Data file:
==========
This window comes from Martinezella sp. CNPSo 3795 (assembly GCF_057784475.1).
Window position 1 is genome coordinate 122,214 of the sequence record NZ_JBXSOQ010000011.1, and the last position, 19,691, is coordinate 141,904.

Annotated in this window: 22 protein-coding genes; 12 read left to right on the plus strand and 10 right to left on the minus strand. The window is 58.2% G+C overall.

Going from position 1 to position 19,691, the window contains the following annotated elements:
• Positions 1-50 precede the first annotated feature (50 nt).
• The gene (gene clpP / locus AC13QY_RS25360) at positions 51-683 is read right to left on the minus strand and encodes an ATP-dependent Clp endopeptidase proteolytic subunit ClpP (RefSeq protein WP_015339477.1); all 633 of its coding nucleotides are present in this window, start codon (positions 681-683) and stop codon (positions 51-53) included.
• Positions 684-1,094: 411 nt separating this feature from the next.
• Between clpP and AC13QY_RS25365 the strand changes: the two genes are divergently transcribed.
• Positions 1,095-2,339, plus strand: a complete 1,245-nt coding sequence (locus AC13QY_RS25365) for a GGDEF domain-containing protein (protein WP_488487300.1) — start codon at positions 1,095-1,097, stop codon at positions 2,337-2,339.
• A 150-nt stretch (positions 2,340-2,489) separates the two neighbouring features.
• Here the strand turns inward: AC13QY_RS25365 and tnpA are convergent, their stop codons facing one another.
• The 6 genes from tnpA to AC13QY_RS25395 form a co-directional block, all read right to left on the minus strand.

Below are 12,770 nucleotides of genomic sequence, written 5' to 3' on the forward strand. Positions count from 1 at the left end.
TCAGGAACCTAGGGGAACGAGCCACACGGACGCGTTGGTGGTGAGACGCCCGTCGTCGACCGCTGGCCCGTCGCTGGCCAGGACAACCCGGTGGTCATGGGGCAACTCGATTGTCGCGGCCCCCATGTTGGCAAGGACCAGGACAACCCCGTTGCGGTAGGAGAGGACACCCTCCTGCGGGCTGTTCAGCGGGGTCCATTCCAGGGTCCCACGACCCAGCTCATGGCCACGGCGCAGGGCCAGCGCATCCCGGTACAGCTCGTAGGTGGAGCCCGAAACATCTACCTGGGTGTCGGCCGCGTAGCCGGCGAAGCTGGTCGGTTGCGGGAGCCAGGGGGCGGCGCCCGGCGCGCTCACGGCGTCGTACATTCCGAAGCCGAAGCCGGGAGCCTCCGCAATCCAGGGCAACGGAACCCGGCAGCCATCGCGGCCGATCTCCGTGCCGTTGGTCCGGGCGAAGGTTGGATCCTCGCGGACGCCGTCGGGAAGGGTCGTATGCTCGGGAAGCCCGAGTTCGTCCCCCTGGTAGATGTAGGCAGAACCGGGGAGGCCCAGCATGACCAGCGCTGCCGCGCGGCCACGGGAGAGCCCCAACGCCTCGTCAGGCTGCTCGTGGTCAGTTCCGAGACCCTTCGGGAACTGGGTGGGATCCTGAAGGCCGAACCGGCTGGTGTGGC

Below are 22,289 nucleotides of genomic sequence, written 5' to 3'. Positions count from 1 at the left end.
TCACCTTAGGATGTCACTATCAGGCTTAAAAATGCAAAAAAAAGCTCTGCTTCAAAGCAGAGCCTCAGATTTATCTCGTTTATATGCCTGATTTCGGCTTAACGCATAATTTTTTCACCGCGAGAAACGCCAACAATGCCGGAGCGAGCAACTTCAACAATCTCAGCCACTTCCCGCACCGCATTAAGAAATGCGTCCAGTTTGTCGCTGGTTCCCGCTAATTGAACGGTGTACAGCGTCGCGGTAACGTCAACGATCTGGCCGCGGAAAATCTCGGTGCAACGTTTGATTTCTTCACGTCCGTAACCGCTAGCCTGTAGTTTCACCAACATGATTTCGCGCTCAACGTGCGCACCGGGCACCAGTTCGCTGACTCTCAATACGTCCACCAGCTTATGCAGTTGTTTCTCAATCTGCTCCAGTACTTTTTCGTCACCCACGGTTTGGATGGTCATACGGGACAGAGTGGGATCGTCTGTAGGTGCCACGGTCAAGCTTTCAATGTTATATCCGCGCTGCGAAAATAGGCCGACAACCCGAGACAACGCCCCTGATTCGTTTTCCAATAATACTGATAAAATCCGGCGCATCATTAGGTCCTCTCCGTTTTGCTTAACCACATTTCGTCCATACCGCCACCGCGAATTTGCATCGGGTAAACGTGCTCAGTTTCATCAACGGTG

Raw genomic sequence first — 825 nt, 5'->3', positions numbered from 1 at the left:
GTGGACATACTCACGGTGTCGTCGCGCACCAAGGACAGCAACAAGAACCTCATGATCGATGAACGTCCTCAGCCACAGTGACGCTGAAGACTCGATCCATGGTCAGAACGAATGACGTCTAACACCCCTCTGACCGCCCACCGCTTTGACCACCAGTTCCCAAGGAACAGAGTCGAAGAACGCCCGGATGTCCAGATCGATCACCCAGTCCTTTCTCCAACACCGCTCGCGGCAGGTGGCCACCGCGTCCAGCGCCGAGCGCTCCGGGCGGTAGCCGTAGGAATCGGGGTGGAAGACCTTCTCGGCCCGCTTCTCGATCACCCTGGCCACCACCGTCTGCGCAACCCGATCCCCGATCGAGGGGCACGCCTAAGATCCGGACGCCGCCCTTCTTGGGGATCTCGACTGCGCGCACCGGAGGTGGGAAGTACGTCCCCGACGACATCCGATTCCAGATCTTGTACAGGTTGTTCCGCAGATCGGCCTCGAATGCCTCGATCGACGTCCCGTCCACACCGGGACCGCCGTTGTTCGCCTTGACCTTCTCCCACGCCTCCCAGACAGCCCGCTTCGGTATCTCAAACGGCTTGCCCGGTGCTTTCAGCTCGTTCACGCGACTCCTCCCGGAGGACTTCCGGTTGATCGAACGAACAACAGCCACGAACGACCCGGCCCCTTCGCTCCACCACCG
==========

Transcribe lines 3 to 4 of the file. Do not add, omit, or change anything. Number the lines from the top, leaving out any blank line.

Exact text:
Annotated in this window: 22 protein-coding genes; 12 read left to right on the plus strand and 10 right to left on the minus strand. The window is 58.2% G+C overall.

Going from position 1 to position 19,691, the window contains the following annotated elements: